The West Coast International Longshore and Warehouse Union (ILWU) was, in its heyday during the 1930s and 40s, one of the best ever of all U.S. labor unions (and it’s still a pretty decent one). As described by my old college teacher, Charles “Lash” Larrowe, in his fine, it-should-be-back-in-print biography subtitled “The Rise and Fall of Radical Labor in the U.S.,” it was led intelligently and resolutely by the tough Australian-born Communist Harry Bridges. The ILWU took from the Wobblies its official slogan: “An Injury to One Is an Injury to All.” Down through the years, it has undertaken numerous acts of international solidarity including boycotting ships from apartheid South Africa and ones going to repressive U.S.-supported regimes in Chile and El Salvador. In 1997, they shut down West Coast docks for a day in solidarity with their fellow dockworkers who were facing union-busting in Liverpool, England.
Harvey Schwartz has collected a wonderful set of oral history interviews with members of the ILWU, past and present, in a book appropriately entitled Solidarity Stories. For a project on “proletarian internationalism” — the historical knowledge of which I think badly needs to be resurrected now that we as a global social and economic justice movement are thinking once again about how a New World beyond capitalism might be possible — I have been reading stories like that and memoirs written by a variety of working-class radicals in the 20th Century. Let me tell you about one of those memoirs, the remarkable story of Bill Bailey the red sailor.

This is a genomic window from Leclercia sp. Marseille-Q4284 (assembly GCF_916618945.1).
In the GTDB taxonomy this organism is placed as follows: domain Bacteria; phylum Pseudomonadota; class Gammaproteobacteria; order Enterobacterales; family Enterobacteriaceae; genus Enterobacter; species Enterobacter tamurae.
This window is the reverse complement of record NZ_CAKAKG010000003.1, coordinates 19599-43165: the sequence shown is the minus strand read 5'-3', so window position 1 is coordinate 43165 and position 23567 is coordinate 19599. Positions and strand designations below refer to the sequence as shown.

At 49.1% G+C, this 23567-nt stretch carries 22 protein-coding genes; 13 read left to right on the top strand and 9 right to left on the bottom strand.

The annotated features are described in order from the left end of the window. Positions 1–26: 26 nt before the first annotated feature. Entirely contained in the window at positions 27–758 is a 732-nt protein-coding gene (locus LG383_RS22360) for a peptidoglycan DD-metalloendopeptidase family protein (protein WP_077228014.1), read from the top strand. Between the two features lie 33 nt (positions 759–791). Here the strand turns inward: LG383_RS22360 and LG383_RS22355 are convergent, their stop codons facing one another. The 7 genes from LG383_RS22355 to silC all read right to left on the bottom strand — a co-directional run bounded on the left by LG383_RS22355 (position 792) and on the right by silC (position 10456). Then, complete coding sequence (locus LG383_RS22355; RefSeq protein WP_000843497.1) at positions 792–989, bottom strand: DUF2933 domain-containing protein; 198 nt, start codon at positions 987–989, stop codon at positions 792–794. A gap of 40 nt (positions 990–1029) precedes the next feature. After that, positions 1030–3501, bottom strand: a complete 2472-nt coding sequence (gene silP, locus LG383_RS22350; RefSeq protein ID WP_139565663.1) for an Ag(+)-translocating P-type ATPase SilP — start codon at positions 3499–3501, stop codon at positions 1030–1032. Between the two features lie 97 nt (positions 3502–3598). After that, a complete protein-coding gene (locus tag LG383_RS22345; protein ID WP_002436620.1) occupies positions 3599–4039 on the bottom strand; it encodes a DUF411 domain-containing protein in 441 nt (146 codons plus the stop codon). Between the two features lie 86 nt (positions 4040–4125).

Bailey was born in Hoboken, New Jersey in 1911. A bright boy, he grew up hungry and shoeless in tough Irish immigrant working-class neighborhoods and was often in scrapes with the law. At age 14, he began working on ocean-going ships. His earliest exposure to revolutionary working-class ideas came on one of his voyages when he accidentally picked up and began reading a copy of the IWW’s Industrial Worker that somebody had left behind. During the Great Depression, when sailor jobs were extremely hard to find, he rode the rails from one end of the country to the other with other hobos looking for work. In 1934 he joined the Communist-led Marine Workers Industrial Union (MWIU) and became an organizer for the union in NYC and Baltimore. To protest the imprisonment in Germany of an anti-Nazi American sailor, Bailey with some other sailor buddies made an international news splash by ripping down the swastika off the bow of a German passenger ship docked in New York. After more waterfront organizing in San Francisco and Hawaii, he joined the Abraham Lincoln Brigade and shipped off to Spain to fight alongside workers from other countries against fascism. Upon returning from Spain, he resumed work as an on-shore labor organizer and then volunteered to go to sea as a sailor on dangerous merchant supply voyages in the Pacific during World War II. Throughout it all, Bailey was motivated by his strong sense of class solidarity.